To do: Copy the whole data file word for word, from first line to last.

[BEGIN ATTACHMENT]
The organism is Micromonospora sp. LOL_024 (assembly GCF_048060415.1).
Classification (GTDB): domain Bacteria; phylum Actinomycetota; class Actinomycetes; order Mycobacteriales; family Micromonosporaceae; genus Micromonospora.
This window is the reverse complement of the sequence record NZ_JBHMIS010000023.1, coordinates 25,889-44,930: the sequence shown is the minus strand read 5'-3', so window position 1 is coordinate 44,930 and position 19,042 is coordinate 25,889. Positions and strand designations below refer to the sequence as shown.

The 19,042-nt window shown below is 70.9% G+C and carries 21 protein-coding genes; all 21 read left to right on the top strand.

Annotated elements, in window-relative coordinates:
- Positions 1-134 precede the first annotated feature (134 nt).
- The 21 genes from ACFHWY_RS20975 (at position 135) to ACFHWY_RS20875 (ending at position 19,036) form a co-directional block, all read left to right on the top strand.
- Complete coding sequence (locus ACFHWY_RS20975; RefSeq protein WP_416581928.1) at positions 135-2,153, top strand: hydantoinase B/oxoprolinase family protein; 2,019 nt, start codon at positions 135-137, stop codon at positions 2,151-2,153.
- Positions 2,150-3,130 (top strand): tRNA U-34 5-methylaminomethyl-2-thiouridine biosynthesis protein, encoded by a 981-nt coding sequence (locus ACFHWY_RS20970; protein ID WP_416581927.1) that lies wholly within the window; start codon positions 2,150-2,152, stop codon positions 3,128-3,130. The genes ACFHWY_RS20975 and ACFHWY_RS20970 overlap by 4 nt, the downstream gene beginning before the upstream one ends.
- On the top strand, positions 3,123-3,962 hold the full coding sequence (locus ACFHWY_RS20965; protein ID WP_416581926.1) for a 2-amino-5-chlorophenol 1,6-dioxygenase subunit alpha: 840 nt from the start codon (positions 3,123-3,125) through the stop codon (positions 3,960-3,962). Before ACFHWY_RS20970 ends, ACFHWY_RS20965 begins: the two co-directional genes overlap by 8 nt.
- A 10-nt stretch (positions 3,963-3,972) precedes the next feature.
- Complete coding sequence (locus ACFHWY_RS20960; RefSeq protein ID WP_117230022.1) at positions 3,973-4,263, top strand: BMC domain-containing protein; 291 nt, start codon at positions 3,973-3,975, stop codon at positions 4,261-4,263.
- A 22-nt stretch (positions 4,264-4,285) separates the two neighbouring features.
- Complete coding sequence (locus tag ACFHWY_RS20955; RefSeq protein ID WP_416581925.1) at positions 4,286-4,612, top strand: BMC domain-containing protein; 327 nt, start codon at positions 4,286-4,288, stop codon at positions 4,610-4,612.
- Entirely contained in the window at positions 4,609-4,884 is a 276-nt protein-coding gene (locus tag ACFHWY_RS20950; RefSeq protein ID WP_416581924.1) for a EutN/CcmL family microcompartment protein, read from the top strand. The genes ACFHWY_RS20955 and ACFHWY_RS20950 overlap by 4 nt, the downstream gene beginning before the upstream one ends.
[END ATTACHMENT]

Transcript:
The organism is Micromonospora sp. LOL_024 (assembly GCF_048060415.1).
Classification (GTDB): domain Bacteria; phylum Actinomycetota; class Actinomycetes; order Mycobacteriales; family Micromonosporaceae; genus Micromonospora.
This window is the reverse complement of the sequence record NZ_JBHMIS010000023.1, coordinates 25,889-44,930: the sequence shown is the minus strand read 5'-3', so window position 1 is coordinate 44,930 and position 19,042 is coordinate 25,889. Positions and strand designations below refer to the sequence as shown.

The 19,042-nt window shown below is 70.9% G+C and carries 21 protein-coding genes; all 21 read left to right on the top strand.

Annotated elements, in window-relative coordinates:
- Positions 1-134 precede the first annotated feature (134 nt).
- The 21 genes from ACFHWY_RS20975 (at position 135) to ACFHWY_RS20875 (ending at position 19,036) form a co-directional block, all read left to right on the top strand.
- Complete coding sequence (locus ACFHWY_RS20975; RefSeq protein WP_416581928.1) at positions 135-2,153, top strand: hydantoinase B/oxoprolinase family protein; 2,019 nt, start codon at positions 135-137, stop codon at positions 2,151-2,153.
- Positions 2,150-3,130 (top strand): tRNA U-34 5-methylaminomethyl-2-thiouridine biosynthesis protein, encoded by a 981-nt coding sequence (locus ACFHWY_RS20970; protein ID WP_416581927.1) that lies wholly within the window; start codon positions 2,150-2,152, stop codon positions 3,128-3,130. The genes ACFHWY_RS20975 and ACFHWY_RS20970 overlap by 4 nt, the downstream gene beginning before the upstream one ends.
- On the top strand, positions 3,123-3,962 hold the full coding sequence (locus ACFHWY_RS20965; protein ID WP_416581926.1) for a 2-amino-5-chlorophenol 1,6-dioxygenase subunit alpha: 840 nt from the start codon (positions 3,123-3,125) through the stop codon (positions 3,960-3,962). Before ACFHWY_RS20970 ends, ACFHWY_RS20965 begins: the two co-directional genes overlap by 8 nt.
- A 10-nt stretch (positions 3,963-3,972) precedes the next feature.
- Complete coding sequence (locus ACFHWY_RS20960; RefSeq protein ID WP_117230022.1) at positions 3,973-4,263, top strand: BMC domain-containing protein; 291 nt, start codon at positions 3,973-3,975, stop codon at positions 4,261-4,263.
- A 22-nt stretch (positions 4,264-4,285) separates the two neighbouring features.
- Complete coding sequence (locus tag ACFHWY_RS20955; RefSeq protein ID WP_416581925.1) at positions 4,286-4,612, top strand: BMC domain-containing protein; 327 nt, start codon at positions 4,286-4,288, stop codon at positions 4,610-4,612.
- Entirely contained in the window at positions 4,609-4,884 is a 276-nt protein-coding gene (locus tag ACFHWY_RS20950; RefSeq protein ID WP_416581924.1) for a EutN/CcmL family microcompartment protein, read from the top strand. The genes ACFHWY_RS20955 and ACFHWY_RS20950 overlap by 4 nt, the downstream gene beginning before the upstream one ends.